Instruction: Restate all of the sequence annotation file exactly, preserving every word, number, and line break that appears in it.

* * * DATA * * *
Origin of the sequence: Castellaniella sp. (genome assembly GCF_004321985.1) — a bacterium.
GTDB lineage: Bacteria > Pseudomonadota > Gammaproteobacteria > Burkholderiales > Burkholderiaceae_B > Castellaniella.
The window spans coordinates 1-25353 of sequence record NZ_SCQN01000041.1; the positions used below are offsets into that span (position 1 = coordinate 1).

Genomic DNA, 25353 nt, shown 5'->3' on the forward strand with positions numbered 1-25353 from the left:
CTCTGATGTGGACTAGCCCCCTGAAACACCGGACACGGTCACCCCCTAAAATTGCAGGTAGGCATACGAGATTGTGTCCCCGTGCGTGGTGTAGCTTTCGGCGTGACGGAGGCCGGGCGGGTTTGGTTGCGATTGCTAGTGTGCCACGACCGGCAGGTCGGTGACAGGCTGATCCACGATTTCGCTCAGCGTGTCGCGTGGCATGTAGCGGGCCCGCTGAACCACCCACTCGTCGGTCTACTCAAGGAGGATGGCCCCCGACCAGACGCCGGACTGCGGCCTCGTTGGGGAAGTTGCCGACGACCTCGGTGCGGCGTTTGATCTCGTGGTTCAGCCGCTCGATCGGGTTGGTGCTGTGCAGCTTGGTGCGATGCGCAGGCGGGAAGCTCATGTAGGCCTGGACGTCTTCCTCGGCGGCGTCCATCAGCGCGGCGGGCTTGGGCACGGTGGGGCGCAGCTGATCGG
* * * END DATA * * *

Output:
Origin of the sequence: Castellaniella sp. (genome assembly GCF_004321985.1) — a bacterium.
GTDB lineage: Bacteria > Pseudomonadota > Gammaproteobacteria > Burkholderiales > Burkholderiaceae_B > Castellaniella.
The window spans coordinates 1-25353 of sequence record NZ_SCQN01000041.1; the positions used below are offsets into that span (position 1 = coordinate 1).

Genomic DNA, 25353 nt, shown 5'->3' on the forward strand with positions numbered 1-25353 from the left:
CTCTGATGTGGACTAGCCCCCTGAAACACCGGACACGGTCACCCCCTAAAATTGCAGGTAGGCATACGAGATTGTGTCCCCGTGCGTGGTGTAGCTTTCGGCGTGACGGAGGCCGGGCGGGTTTGGTTGCGATTGCTAGTGTGCCACGACCGGCAGGTCGGTGACAGGCTGATCCACGATTTCGCTCAGCGTGTCGCGTGGCATGTAGCGGGCCCGCTGAACCACCCACTCGTCGGTCTACTCAAGGAGGATGGCCCCCGACCAGACGCCGGACTGCGGCCTCGTTGGGGAAGTTGCCGACGACCTCGGTGCGGCGTTTGATCTCGTGGTTCAGCCGCTCGATCGGGTTGGTGCTGTGCAGCTTGGTGCGATGCGCAGGCGGGAAGCTCATGTAGGCCTGGACGTCTTCCTCGGCGGCGTCCATCAGCGCGGCGGGCTTGGGCACGGTGGGGCGCAGCTGATCGG